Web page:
Verticillium is a genus of fungi in the division Ascomycota. Within the genus, diverse groups are formed comprising saprotrophs and parasites of higher plants, insects, nematodes, mollusc eggs and other fungi thus it can be seen that the genus is a wide ranging group of taxa characterised by simple but ill-defined characters. The genus may be broadly divided into three ecologically based groups 1) mycopathogens 2) entomopathogens (Zare and Gams, 2001) and 3) plant pathogens and related saprotrophs (Barbara and Clewes, 2003). However, recently the genus has undergone some revision into which most entomopathogenic and mycopathogenic isolates fall into a new group called Lecanicillium. Plant pathogenic isolates still retain the original genus name Verticillium. The better known species of Verticillium are, Vertcillium dahliae and Verticillium albo-atrum that cause wilt diseases in economically important plant species such as cotton, tomatoes, potatoes, eggplants, peppers, ornamental woody plants, as well as plants in natural vegetation communities.
Symptoms are superficially similar to Fusarium wilts. Crop rotation, the use of resistant crop varieties and deep plowing, may be useful in controlling Verticillium wilt. Selected species
- Verticillium dahliae Kleb.
- Lecanicillium lecanii (approved name). Other names: Previously known as Cephalosporium lecanii Zimmermann and Verticillium lecanii (Zimmerman) Viegas. (R. Zare & W. Gams Nova Hedwigia 71: 329-337, 2001). This fungus species was first described in 1861. It has a worldwide distribution found on insects. In horticulture and agriculture it is sometimes used as an entomopathogen (infects insects) for controlling insect pests like mealybugs and mites and aphids. It's a bio-pesticide/Bio-Insecticide that is sprayed on insects while they are feeding off of desirable plants. The insects are infected when they come into contact with the sticky fungal spores which then grow and invade the body, thus pathogenesized, the insects internal organs are consumed, leading to the insects death.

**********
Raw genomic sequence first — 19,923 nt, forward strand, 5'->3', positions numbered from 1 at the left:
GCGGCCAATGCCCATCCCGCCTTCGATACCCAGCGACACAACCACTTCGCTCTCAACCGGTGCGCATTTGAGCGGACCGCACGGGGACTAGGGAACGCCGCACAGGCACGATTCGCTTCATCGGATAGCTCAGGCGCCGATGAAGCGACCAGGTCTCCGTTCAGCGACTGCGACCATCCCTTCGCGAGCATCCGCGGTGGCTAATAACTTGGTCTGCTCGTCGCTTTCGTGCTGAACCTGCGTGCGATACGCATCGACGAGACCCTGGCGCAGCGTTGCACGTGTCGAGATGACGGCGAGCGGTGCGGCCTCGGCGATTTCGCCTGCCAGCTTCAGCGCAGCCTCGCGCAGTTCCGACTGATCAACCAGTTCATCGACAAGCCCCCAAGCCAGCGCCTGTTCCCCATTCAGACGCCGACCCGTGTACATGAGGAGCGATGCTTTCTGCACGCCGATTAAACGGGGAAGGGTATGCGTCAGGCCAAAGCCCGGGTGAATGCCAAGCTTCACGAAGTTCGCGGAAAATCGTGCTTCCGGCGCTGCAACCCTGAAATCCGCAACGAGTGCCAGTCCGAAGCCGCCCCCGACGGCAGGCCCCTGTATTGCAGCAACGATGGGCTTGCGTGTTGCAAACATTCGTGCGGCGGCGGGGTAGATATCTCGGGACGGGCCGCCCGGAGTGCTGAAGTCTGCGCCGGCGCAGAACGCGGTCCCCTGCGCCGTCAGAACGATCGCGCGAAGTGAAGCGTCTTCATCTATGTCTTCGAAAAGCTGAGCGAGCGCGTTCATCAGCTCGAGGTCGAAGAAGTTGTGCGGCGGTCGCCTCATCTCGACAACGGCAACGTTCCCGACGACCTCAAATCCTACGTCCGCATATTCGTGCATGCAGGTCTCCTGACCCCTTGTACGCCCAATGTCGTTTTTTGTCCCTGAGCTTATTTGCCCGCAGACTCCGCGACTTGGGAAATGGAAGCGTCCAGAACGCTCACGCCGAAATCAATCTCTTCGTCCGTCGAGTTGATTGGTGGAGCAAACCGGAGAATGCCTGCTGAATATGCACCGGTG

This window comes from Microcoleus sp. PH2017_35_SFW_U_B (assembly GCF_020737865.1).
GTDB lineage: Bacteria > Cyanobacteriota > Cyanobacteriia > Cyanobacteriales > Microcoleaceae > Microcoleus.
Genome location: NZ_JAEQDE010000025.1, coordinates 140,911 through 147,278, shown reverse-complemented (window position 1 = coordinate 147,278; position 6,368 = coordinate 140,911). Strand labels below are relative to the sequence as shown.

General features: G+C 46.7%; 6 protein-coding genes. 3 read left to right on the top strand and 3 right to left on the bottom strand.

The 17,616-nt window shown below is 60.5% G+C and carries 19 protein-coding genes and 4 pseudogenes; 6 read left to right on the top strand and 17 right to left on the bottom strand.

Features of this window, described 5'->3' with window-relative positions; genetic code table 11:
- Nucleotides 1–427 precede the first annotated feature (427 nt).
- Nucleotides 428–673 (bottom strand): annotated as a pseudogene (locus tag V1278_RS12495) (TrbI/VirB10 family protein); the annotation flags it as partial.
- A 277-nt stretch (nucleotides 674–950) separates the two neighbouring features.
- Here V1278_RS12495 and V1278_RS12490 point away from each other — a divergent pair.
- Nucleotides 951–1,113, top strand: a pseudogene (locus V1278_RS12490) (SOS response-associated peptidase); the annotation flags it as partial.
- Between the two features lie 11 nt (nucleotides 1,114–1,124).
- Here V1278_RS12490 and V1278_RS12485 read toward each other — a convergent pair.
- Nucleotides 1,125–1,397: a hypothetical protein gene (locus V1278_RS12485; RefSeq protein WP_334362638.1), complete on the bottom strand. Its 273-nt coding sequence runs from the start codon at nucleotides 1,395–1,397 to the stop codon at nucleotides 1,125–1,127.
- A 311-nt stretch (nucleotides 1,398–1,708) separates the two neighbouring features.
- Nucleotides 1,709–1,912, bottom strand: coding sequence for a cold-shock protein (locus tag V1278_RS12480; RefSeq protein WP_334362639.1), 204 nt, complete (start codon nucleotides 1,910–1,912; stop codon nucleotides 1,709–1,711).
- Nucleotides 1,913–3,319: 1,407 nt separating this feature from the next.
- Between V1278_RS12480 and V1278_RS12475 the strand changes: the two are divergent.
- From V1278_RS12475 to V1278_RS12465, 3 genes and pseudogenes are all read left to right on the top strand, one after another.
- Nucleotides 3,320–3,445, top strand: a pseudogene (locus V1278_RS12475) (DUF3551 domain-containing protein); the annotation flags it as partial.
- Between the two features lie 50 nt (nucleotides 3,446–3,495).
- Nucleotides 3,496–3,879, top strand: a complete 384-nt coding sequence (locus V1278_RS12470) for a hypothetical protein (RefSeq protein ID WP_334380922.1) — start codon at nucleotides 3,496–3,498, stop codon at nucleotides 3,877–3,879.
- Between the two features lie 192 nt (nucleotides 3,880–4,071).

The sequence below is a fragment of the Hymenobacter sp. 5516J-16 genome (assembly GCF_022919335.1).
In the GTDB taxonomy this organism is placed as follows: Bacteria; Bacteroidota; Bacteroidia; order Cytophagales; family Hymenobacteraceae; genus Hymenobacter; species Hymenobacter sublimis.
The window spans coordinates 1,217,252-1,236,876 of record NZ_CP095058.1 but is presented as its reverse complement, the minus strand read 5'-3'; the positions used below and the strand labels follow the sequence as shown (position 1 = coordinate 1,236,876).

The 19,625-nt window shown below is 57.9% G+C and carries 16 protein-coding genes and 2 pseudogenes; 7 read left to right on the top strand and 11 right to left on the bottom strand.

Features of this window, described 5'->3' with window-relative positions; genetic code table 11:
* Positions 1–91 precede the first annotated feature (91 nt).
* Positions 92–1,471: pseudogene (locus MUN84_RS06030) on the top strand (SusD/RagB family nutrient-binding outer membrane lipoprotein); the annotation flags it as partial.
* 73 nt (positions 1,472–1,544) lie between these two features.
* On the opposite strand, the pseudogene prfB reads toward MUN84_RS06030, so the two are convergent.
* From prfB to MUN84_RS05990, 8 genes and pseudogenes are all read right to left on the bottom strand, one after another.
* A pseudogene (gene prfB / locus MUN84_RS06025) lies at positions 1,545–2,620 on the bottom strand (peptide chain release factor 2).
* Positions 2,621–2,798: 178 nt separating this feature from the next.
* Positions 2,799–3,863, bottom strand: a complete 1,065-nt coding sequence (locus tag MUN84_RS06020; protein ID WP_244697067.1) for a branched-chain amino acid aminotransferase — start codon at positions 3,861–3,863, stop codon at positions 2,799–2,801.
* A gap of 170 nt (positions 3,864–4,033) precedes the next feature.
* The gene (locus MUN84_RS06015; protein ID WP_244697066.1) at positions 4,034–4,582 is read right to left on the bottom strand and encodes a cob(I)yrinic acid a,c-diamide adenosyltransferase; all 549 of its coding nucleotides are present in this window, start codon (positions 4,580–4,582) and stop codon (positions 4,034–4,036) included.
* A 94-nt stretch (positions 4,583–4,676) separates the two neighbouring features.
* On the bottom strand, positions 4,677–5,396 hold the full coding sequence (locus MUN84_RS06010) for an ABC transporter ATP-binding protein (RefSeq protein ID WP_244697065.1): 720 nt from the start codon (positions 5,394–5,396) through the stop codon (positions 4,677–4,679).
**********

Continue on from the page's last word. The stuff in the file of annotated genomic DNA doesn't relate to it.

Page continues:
- Verticillium albo-atrum Reinke & Berthold - Causes Verticillium Wilt or Maple Wilt. First identified from potatoes in Germany in 1870. This species attacks over 300 different cultivated plants and can persist as a saprotrophic soil organism for more than 15 years. When infecting ornamental trees like Maples, Elms, Aspen, Ash, Beech, Catalpa, Oak plus many more the first symptoms are midsummer wilting on one side of a tree or branch. The sapwood has greenish or brownish streaks, and the infection can take a few years to progress to the rest of the tree or move rapidly. The fungi universally move up the xylem vessels. In fruit trees the infection is known as 'Black Heart' and is common in apricots and sometimes affects almond, peach, plum and avocado trees. This fungus also affects herbaceous ornamentals and vegetables like Chrysanthemum, mints, Lychnis, tomatoes, eggplants, okra, and rhubarb, causing wilting and death. Identification can be made by looking for one-celled conidia, hyaline round to ellipsoid which are formed at the tips of whorled branches. They are easily separated from the tips.
References and external links
- Barbara, D.J. & Clewes, E. (2003). "Plant pathogenic Verticillium species: how many of them are there?" Molecular Plant Pathology 4(4).297-305. Blackwell Publishing.
- Phillips, D. H. & Burdekin, D. A. (1992). Diseases of Forest and Ornamental Trees. Macmillan. ISBN 0-333-49493-8.
- Zare,R. and Gams, W. (2001). A revision of Verticillium sect. Prostrata. III. Generic classification. Nova Hedwigia. 72. 329-337.
- Fact sheet from Ohio State University Extension on verticillium and fusarium